In Pursuit of Civility by Keith Thomas review – manners in early modern England

From terrible table manners to defecating in public to ideals of civilisation as a class weapon … a brilliant work by a consummate historian

We’re all appalled when we witness signs of the decline of civilisation. Whether it is the spread of casual xenophobia, the pollution of the oceans or the ubiquity of texting in restaurants, each of us carries around a mental picture of what an ideal society ought to look like, and an instinctive antipathy towards behaviours that don’t measure up. “That’s so uncivilised,” we think, contemplating Donald Trump, or an ugly facial tattoo, or someone noisily consuming smelly food on a crowded train.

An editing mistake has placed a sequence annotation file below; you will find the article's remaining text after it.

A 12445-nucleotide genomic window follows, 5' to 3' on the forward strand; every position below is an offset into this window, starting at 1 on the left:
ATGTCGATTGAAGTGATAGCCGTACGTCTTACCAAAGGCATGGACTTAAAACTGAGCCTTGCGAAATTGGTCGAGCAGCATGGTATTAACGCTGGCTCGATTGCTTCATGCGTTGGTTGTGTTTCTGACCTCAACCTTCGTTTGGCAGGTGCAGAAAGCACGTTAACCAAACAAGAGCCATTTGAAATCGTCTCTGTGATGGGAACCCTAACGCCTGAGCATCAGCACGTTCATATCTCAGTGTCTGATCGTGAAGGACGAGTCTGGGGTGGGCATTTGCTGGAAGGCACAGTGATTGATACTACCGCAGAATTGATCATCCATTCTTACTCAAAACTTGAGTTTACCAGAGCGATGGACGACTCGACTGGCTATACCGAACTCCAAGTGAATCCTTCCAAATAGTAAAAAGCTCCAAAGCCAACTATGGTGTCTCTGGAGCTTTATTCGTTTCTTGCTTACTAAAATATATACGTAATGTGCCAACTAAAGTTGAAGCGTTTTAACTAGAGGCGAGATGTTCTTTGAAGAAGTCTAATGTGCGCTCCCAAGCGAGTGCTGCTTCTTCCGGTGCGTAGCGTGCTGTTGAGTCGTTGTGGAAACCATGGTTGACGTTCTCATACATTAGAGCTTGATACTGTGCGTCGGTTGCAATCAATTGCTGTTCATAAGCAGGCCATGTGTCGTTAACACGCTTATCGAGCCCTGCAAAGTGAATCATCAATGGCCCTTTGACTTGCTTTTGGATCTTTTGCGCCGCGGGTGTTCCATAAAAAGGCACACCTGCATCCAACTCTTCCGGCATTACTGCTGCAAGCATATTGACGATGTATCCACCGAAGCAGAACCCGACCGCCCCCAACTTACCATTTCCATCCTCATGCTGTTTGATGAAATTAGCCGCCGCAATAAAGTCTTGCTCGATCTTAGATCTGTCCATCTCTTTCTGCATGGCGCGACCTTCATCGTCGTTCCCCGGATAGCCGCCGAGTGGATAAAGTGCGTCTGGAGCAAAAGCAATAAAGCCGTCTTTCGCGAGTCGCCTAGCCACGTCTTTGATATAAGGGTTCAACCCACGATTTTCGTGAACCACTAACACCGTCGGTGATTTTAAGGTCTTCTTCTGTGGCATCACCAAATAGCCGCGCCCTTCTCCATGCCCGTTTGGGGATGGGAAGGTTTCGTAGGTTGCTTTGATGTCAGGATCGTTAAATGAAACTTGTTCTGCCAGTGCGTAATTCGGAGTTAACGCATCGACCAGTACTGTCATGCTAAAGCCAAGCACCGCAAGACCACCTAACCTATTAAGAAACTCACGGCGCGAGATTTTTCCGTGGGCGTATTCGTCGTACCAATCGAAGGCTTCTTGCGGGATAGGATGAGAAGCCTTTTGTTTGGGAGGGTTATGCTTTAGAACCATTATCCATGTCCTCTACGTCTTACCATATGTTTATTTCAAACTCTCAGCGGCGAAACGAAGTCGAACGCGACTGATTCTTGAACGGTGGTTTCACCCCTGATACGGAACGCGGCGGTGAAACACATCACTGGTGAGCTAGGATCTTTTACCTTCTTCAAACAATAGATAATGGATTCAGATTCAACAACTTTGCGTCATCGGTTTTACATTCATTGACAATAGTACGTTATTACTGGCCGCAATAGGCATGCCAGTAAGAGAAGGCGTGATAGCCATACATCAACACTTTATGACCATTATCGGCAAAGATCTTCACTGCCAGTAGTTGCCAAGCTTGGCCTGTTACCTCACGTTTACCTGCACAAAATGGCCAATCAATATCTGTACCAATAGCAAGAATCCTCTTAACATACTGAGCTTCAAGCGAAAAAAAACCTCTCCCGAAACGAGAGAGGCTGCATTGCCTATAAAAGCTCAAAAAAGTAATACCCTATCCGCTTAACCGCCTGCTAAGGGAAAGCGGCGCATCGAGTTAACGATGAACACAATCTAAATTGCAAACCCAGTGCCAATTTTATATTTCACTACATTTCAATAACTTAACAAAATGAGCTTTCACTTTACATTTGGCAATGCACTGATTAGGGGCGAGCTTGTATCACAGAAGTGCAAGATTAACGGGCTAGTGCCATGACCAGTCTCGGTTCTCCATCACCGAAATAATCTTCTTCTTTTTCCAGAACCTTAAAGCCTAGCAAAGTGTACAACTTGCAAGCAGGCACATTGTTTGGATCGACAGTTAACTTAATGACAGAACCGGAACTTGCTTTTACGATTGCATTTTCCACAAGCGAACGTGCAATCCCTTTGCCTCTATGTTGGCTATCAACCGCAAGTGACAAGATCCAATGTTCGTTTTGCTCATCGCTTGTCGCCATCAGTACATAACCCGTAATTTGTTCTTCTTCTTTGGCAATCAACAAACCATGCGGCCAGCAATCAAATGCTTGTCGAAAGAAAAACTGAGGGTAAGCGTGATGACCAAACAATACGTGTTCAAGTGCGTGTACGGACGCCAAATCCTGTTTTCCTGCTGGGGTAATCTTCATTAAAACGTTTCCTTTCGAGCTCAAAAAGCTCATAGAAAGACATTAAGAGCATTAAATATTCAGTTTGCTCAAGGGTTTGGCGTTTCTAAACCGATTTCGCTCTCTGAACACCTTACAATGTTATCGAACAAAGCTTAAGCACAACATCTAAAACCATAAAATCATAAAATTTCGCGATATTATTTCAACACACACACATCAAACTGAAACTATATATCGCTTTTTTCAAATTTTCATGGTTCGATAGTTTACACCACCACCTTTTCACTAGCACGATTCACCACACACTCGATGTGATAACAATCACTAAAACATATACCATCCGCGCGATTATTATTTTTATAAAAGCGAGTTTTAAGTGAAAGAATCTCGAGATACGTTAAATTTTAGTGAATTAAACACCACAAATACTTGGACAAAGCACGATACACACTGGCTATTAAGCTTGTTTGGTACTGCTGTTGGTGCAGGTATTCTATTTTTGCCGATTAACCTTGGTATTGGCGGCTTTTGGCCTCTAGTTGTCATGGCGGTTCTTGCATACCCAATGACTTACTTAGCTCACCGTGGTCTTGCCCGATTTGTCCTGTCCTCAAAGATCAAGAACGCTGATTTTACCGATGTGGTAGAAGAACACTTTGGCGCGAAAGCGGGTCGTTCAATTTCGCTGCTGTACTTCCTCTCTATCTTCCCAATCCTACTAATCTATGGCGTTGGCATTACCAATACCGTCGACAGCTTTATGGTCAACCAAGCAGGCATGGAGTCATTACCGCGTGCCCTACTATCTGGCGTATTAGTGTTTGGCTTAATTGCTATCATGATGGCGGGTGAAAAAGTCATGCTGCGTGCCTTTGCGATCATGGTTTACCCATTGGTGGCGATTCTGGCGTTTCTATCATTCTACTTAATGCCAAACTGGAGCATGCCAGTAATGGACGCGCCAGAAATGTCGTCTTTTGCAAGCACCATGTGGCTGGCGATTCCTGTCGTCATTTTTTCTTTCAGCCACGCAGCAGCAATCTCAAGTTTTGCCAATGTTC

In truth, of course, standards of civility are changeable. As Keith Thomas points out in his wonderfully entertaining history, according to Giovanni della Casa, the 16th-century authority on polite behaviour, it was perfectly proper for the master of a household to relieve himself ...